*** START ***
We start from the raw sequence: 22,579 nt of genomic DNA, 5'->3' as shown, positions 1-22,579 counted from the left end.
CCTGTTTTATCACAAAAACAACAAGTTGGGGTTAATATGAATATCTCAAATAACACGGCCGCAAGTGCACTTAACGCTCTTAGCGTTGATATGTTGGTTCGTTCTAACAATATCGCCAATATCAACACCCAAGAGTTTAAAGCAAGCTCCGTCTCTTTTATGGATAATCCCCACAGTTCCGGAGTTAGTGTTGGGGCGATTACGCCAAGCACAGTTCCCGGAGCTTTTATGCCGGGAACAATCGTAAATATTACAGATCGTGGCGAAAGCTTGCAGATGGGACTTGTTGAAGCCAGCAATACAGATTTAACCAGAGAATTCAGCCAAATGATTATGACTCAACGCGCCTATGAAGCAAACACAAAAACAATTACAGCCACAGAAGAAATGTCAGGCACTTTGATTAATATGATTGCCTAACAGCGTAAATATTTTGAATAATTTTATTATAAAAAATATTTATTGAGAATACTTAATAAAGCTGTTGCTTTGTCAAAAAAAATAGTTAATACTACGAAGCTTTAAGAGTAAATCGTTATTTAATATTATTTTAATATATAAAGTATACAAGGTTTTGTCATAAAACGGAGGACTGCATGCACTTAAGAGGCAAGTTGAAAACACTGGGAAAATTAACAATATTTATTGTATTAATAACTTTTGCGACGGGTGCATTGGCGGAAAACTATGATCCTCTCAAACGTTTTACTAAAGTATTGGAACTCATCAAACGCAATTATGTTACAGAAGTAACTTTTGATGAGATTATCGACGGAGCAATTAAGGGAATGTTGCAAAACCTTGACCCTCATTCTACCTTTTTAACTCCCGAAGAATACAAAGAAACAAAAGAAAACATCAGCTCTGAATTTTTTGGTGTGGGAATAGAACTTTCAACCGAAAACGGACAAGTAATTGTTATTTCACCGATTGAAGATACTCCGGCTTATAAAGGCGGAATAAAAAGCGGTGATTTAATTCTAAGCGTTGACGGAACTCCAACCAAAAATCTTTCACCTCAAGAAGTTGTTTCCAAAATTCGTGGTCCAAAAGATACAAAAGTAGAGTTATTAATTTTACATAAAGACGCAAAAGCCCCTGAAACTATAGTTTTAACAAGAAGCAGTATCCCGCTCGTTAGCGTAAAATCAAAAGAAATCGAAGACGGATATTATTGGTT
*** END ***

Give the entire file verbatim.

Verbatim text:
We start from the raw sequence: 22,579 nt of genomic DNA, 5'->3' as shown, positions 1-22,579 counted from the left end.
CCTGTTTTATCACAAAAACAACAAGTTGGGGTTAATATGAATATCTCAAATAACACGGCCGCAAGTGCACTTAACGCTCTTAGCGTTGATATGTTGGTTCGTTCTAACAATATCGCCAATATCAACACCCAAGAGTTTAAAGCAAGCTCCGTCTCTTTTATGGATAATCCCCACAGTTCCGGAGTTAGTGTTGGGGCGATTACGCCAAGCACAGTTCCCGGAGCTTTTATGCCGGGAACAATCGTAAATATTACAGATCGTGGCGAAAGCTTGCAGATGGGACTTGTTGAAGCCAGCAATACAGATTTAACCAGAGAATTCAGCCAAATGATTATGACTCAACGCGCCTATGAAGCAAACACAAAAACAATTACAGCCACAGAAGAAATGTCAGGCACTTTGATTAATATGATTGCCTAACAGCGTAAATATTTTGAATAATTTTATTATAAAAAATATTTATTGAGAATACTTAATAAAGCTGTTGCTTTGTCAAAAAAAATAGTTAATACTACGAAGCTTTAAGAGTAAATCGTTATTTAATATTATTTTAATATATAAAGTATACAAGGTTTTGTCATAAAACGGAGGACTGCATGCACTTAAGAGGCAAGTTGAAAACACTGGGAAAATTAACAATATTTATTGTATTAATAACTTTTGCGACGGGTGCATTGGCGGAAAACTATGATCCTCTCAAACGTTTTACTAAAGTATTGGAACTCATCAAACGCAATTATGTTACAGAAGTAACTTTTGATGAGATTATCGACGGAGCAATTAAGGGAATGTTGCAAAACCTTGACCCTCATTCTACCTTTTTAACTCCCGAAGAATACAAAGAAACAAAAGAAAACATCAGCTCTGAATTTTTTGGTGTGGGAATAGAACTTTCAACCGAAAACGGACAAGTAATTGTTATTTCACCGATTGAAGATACTCCGGCTTATAAAGGCGGAATAAAAAGCGGTGATTTAATTCTAAGCGTTGACGGAACTCCAACCAAAAATCTTTCACCTCAAGAAGTTGTTTCCAAAATTCGTGGTCCAAAAGATACAAAAGTAGAGTTATTAATTTTACATAAAGACGCAAAAGCCCCTGAAACTATAGTTTTAACAAGAAGCAGTATCCCGCTCGTTAGCGTAAAATCAAAAGAAATCGAAGACGGATATTATTGGTT